Big polluters gave big donations to B.C. politicians

Rumour has it, during one winter vacation in Hawaii, Premier Gordon Campbell read Tim Flannery’s The Weather Makers. That, combined with an eye-opening trip to China and the stark realization about the challenges (storms, pine beetle, forest fires) his province was facing, initiated a change in thinking for Campbell.

“The science is clear,” he declared before launching a bold plan to shape B.C. into a climate leader, “it leaves no room for procrastination. Global warming is real.”

Campbell introduced the carbon tax. He started working towards a carbon neutral government. He legislated ambitious targets for greenhouse gases: 33 per cent reduction in emissions by 2020; 80 per cent reduction by 2050.

Yet here we are, two years out from that 2020 target, and not much further ahead. And thanks to Sierra Club BC, last week we found out that while the rest of the world tackles climate change, B.C. has actually increased our emissions in four of the past five years.

By the government’s own admission, B.C. has only lowered our emissions by 2.6 per cent since 2007. And that’s without counting forest fires, which last year released three times more carbon dioxide into the atmosphere than all human activities in the province combined.

Why doesn’t B.C. count wildfires in our overall emissions? Because until the 2000s, B.C.’s massive forests functioned as a “carbon sink,” pulling CO2 out of the atmosphere as trees grew. The pine beetle — propelled north by a warming climate — threw off that delicate balance. These days our forests lose more carbon every year to fires than new growth is able to absorb.

However politicians choose to count carbon, the reality is clear. We will not meet our 2020 target, making it that much harder to hit our 2050 target… Meaning more forest fires, more flooding, more infestation, more climate devastation. How did we get so off track?

Gordon Campbell may have started the Climate Action Plan, but it was up to his successor to maintain the momentum. Unfortunately the B.C. government under Christy Clark simply did not take the climate crisis seriously — instead courting the province’s biggest polluters to write policy, advise the Premier and fund the BC Liberal Party.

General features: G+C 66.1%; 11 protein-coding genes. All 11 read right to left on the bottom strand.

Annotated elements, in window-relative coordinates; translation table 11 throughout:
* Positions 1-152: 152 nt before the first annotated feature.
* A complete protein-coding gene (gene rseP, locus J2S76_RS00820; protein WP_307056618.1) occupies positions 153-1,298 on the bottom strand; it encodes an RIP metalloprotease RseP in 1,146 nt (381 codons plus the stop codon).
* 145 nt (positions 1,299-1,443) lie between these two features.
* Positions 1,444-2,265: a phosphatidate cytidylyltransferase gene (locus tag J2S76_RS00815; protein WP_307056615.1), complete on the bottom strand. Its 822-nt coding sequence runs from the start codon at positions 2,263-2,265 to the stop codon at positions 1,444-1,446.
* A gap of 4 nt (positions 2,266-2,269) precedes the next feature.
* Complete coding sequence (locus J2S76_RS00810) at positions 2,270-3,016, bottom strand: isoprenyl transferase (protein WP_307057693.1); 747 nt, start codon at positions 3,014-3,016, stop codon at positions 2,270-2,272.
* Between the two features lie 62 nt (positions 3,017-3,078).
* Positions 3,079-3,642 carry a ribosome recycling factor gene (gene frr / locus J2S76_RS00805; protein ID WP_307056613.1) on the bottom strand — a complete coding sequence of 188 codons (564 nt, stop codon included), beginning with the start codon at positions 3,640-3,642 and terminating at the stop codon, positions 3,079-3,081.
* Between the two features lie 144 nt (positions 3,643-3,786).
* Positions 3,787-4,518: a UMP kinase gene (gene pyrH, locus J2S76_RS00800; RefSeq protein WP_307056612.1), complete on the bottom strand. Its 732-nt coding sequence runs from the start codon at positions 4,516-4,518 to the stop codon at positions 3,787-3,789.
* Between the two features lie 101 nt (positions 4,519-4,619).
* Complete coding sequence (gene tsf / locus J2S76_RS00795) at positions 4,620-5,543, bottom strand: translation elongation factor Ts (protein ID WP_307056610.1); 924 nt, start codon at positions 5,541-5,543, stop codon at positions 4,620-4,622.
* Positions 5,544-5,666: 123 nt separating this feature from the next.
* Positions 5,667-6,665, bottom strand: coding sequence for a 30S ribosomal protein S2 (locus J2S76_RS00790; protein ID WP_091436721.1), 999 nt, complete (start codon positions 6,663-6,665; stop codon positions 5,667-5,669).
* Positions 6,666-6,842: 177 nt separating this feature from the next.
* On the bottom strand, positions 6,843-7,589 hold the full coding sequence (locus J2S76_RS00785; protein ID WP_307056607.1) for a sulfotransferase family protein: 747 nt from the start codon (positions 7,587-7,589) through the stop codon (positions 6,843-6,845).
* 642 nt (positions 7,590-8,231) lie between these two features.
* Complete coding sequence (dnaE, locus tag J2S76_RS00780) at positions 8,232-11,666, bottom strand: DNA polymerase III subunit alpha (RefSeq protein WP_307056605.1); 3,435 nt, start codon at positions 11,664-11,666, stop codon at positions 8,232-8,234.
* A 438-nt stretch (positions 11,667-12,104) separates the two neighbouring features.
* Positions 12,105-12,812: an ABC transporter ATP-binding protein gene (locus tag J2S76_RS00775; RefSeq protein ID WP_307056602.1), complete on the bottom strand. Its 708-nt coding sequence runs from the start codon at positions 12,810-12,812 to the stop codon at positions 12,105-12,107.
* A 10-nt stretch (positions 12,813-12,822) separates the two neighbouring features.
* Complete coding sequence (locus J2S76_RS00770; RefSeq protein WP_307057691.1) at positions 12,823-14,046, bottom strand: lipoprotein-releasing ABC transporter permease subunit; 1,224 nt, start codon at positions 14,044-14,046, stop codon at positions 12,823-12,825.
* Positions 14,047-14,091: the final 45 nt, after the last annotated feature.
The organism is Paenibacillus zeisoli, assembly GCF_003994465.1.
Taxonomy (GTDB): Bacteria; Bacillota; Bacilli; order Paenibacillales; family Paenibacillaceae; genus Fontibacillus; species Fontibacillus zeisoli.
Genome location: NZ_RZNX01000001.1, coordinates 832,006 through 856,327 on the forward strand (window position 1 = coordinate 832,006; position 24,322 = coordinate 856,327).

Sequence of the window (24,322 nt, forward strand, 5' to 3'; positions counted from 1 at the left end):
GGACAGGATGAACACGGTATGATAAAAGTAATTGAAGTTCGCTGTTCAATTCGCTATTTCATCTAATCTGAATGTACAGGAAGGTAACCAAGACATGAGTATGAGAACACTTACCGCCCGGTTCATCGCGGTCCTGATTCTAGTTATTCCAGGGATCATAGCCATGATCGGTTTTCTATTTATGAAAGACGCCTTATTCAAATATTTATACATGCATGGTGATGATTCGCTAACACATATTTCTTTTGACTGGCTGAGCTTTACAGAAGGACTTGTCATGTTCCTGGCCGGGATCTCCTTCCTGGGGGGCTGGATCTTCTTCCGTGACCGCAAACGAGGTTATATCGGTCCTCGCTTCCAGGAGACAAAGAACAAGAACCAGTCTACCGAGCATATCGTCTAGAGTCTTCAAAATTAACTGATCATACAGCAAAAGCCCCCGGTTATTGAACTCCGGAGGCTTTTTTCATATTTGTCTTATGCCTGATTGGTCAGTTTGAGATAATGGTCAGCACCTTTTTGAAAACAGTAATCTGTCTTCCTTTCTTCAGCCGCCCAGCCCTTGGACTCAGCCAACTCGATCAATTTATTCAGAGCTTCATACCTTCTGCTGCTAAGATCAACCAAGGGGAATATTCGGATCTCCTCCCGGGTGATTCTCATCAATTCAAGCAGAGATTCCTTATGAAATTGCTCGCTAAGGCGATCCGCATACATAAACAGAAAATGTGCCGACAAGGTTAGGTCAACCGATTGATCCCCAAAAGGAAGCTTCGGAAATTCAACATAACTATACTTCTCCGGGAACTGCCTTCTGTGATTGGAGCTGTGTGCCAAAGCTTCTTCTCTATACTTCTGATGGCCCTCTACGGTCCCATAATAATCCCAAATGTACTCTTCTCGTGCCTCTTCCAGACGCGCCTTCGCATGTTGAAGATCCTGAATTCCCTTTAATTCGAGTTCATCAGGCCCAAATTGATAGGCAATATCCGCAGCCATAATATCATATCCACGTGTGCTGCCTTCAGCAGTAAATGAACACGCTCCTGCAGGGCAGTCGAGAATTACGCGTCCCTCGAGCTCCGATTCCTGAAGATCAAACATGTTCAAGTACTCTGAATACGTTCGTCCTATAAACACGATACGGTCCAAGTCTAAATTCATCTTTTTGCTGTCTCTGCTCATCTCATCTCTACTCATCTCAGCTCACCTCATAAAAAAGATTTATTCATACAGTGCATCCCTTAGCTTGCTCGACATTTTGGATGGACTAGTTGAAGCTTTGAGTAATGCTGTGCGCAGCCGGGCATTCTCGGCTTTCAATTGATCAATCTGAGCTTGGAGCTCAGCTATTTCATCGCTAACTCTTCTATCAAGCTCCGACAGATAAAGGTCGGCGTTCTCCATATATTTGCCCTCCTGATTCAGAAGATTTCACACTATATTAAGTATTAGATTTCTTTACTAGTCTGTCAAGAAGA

B.C.’s industry darling

“We are doing the world a favour,” triumphantly declared then-Premier Christy Clark in 2013. Shockingly, she was referring to fracked gas, also known under the euphemism “Liquefied Natural Gas.”

(Side note: the “favour” Premier Clark was referring to was using LNG to get Asia off coal. But she was simultaneously letting U.S. producers export thermal coal to Asia through B.C. ports for the entirety of her term as premier. Still, we give credit where credit is due for her last minute save face on that one.)

Like her predecessor, Clark set ambitious targets for the province as well — by 2020 she wanted to have three LNG plants in operation. She had no words to add about how this would be compatible with the province’s climate targets. Because it wasn’t compatible.

One project alone, Pacific Northwest LNG, could have raised B.C.’s emissions by 14 per cent. Just one project! Fortunately, the Chinese and Malaysian state owned project was cancelled. In fact, thanks to an unstable global LNG market, no construction has started on any of the LNG facility proposals and several have been cancelled. Yet fracking in northeastern B.C. continues, producing 118,000 tonnes of methane per year, a greenhouse gas 84 times more potent than carbon dioxide.

This begs the question: if the economic prognosis is so bad and the industry is terrible for the climate, why would Clark prioritize LNG? You probably know where I’m going with this. The LNG industry donates to the BC Liberals.